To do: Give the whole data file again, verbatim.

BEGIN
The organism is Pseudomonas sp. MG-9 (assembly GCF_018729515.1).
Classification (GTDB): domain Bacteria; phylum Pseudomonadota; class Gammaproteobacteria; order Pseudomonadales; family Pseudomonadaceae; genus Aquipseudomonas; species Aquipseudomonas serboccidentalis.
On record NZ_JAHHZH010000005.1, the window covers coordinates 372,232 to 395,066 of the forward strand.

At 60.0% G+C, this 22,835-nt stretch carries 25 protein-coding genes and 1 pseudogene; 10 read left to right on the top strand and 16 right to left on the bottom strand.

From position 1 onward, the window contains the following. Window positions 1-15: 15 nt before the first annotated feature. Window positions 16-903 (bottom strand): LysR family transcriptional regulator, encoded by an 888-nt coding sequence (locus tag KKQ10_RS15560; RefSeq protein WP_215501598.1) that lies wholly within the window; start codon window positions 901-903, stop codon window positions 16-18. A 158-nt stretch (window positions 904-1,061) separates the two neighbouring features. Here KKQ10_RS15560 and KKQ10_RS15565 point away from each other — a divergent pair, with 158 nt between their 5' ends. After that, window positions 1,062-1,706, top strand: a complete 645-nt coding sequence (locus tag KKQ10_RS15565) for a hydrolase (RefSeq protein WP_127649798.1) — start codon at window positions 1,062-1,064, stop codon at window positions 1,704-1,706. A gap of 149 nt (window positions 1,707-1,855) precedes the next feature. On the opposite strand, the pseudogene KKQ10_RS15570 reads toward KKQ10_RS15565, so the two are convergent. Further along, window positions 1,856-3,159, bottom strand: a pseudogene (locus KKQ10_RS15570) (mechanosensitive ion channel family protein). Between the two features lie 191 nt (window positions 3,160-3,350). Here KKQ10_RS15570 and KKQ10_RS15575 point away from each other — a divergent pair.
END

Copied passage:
The organism is Pseudomonas sp. MG-9 (assembly GCF_018729515.1).
Classification (GTDB): domain Bacteria; phylum Pseudomonadota; class Gammaproteobacteria; order Pseudomonadales; family Pseudomonadaceae; genus Aquipseudomonas; species Aquipseudomonas serboccidentalis.
On record NZ_JAHHZH010000005.1, the window covers coordinates 372,232 to 395,066 of the forward strand.

At 60.0% G+C, this 22,835-nt stretch carries 25 protein-coding genes and 1 pseudogene; 10 read left to right on the top strand and 16 right to left on the bottom strand.

From position 1 onward, the window contains the following. Window positions 1-15: 15 nt before the first annotated feature. Window positions 16-903 (bottom strand): LysR family transcriptional regulator, encoded by an 888-nt coding sequence (locus tag KKQ10_RS15560; RefSeq protein WP_215501598.1) that lies wholly within the window; start codon window positions 901-903, stop codon window positions 16-18. A 158-nt stretch (window positions 904-1,061) separates the two neighbouring features. Here KKQ10_RS15560 and KKQ10_RS15565 point away from each other — a divergent pair, with 158 nt between their 5' ends. After that, window positions 1,062-1,706, top strand: a complete 645-nt coding sequence (locus tag KKQ10_RS15565) for a hydrolase (RefSeq protein WP_127649798.1) — start codon at window positions 1,062-1,064, stop codon at window positions 1,704-1,706. A gap of 149 nt (window positions 1,707-1,855) precedes the next feature. On the opposite strand, the pseudogene KKQ10_RS15570 reads toward KKQ10_RS15565, so the two are convergent. Further along, window positions 1,856-3,159, bottom strand: a pseudogene (locus KKQ10_RS15570) (mechanosensitive ion channel family protein). Between the two features lie 191 nt (window positions 3,160-3,350). Here KKQ10_RS15570 and KKQ10_RS15575 point away from each other — a divergent pair.